Halloween celebrations in college towns tend to draw huge crowds.
KENT, Ohio — Halloween celebrations in college towns tend to draw huge crowds.
In years past, the city of Kent would have an estimated 20,000 people partying for the holiday, some students, others were from out-of-town.
Because of COVID-19, there are expectations there won’t be as many crowds. In Ohio and across the country, we’ve seen spikes in coronavirus cases on college campuses.
While none of the Halloween related events are sanctioned by city or university leaders, Kent State sent a message to students which included the following statement:
“It’s getting cold in Ohio, and Kent State wants to make sure you stay cozy in your places of residence. Halloween is right around the corner, and we understand that it is tempting to go out and party. Make sure to limit gatherings to 10 friends so you can have fun while staying safe. Each of us must make short-term sacrifices to ensure long-term success. Please don’t make this event the end of the semester. We trust you all to make smart decisions.”
The city of Kent will have police officers patrolling but not as many as in years past.
“2020 is a very different year and it is just not worth it, we’re really going to ask people to avoid Kent altogether,” explains Lt. Mike Lewis.
The department will be looking for typical violations like underage drinking or excessive noise but as for cracking down on large gatherings, that will be left up to the city health department.
“Kent police is not the mask police, we’re not the ten person police but we will back up our health department,” says Lewis.
Pandemic related violations begin at $500.
The Kent State University Police released the following statement to 3News:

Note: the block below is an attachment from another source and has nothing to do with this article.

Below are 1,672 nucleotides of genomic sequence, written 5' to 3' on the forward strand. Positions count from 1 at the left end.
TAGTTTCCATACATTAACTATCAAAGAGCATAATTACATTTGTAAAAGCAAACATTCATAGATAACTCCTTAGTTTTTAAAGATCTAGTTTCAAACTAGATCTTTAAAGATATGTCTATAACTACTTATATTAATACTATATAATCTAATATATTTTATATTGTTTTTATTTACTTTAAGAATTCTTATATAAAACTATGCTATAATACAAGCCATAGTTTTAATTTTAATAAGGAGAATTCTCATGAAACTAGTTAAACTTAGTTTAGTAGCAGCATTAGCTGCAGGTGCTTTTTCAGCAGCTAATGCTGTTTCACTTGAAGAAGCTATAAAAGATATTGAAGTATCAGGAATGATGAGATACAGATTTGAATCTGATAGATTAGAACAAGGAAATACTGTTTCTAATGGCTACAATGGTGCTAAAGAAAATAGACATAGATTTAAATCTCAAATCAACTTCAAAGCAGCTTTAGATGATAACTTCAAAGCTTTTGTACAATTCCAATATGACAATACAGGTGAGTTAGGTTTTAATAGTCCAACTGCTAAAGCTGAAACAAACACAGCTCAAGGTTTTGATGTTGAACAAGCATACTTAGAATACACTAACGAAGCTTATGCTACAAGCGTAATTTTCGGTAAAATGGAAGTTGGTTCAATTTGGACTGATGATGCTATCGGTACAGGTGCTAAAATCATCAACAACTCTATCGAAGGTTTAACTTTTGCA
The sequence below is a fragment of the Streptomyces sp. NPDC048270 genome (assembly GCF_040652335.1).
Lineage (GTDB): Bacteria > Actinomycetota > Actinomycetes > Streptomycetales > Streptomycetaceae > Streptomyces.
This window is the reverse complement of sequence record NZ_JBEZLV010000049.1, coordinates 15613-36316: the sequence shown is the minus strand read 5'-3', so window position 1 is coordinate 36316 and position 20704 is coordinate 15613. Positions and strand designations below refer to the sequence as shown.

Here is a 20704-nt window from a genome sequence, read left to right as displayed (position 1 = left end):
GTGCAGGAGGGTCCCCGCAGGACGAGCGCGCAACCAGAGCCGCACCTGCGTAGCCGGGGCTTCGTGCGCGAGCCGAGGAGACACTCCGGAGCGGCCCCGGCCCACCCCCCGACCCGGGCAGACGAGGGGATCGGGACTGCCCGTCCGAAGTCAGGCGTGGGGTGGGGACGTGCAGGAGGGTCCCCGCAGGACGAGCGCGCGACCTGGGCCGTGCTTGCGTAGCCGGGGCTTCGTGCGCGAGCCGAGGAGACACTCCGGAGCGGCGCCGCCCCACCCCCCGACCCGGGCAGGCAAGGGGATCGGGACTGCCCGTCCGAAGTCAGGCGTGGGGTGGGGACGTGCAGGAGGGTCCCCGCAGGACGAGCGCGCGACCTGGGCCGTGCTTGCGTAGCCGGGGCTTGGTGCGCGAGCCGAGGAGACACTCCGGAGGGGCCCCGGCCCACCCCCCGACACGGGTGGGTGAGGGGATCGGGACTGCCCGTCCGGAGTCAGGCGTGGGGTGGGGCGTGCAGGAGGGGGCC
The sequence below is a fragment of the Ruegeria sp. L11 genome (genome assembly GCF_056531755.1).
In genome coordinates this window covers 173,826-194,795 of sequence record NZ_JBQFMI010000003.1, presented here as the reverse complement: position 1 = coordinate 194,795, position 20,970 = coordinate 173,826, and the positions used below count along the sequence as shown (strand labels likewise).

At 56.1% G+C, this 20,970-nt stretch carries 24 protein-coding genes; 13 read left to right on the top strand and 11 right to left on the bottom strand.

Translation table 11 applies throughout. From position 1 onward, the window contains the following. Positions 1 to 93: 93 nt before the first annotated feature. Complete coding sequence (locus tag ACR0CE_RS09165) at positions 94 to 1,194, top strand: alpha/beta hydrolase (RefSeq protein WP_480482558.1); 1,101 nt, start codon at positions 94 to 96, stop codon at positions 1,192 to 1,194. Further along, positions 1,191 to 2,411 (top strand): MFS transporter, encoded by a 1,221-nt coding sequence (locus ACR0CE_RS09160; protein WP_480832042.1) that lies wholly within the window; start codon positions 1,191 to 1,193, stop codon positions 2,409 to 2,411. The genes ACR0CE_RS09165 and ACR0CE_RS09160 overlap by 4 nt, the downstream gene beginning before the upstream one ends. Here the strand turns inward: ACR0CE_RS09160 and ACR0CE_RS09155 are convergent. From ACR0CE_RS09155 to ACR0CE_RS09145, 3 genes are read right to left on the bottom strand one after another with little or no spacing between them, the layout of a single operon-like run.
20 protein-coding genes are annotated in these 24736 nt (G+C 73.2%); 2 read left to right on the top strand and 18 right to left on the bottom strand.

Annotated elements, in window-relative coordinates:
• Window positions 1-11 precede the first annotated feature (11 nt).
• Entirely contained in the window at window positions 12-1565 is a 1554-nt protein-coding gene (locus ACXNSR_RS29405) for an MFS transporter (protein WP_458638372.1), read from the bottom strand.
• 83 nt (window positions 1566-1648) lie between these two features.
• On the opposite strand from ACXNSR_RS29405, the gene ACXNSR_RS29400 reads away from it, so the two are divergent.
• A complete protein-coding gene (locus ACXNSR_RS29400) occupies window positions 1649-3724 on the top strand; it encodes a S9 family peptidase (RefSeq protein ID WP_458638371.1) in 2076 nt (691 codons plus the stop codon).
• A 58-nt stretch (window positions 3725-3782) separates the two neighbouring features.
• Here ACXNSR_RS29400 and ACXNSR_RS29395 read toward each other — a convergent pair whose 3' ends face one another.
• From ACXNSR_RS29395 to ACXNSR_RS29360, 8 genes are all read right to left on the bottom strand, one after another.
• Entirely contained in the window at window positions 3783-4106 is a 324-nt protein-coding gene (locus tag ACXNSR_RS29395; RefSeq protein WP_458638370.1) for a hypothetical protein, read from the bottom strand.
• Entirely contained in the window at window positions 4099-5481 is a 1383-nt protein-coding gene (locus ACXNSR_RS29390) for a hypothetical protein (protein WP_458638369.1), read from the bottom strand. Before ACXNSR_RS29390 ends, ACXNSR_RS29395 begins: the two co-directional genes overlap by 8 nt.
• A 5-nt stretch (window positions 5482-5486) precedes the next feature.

“Halloween celebrations in Kent have never been sanctioned or promoted by Kent State University nor the City of Kent. The safety of our students has always been Kent State Police Services’ number one priority. This year is no different. We know this year brought many challenges to our student body and community. As our university community remains challenged by COVID-19, we strongly encourage students find ways to observe Halloween other than through large gatherings. A few ideas are to have a Halloween movie marathon with your roommate or household members or take a hike and enjoy the best fall foliage we have seen in years.
Kent State Police Services will be enforcing alcohol related offenses, disorderly conduct and any other nuisances and crimes committed over the Halloween weekend as is done on any week or weekend day at the university. Enforcement may include referrals to the Office of Student Conduct in addition to or in conjunction with criminal charges. We want our students to be safe, follow the Flashes Safe Seven guidelines, and make good choices for their safety and wellness.”
Editor’s Note: The below story aired on October 6, 2020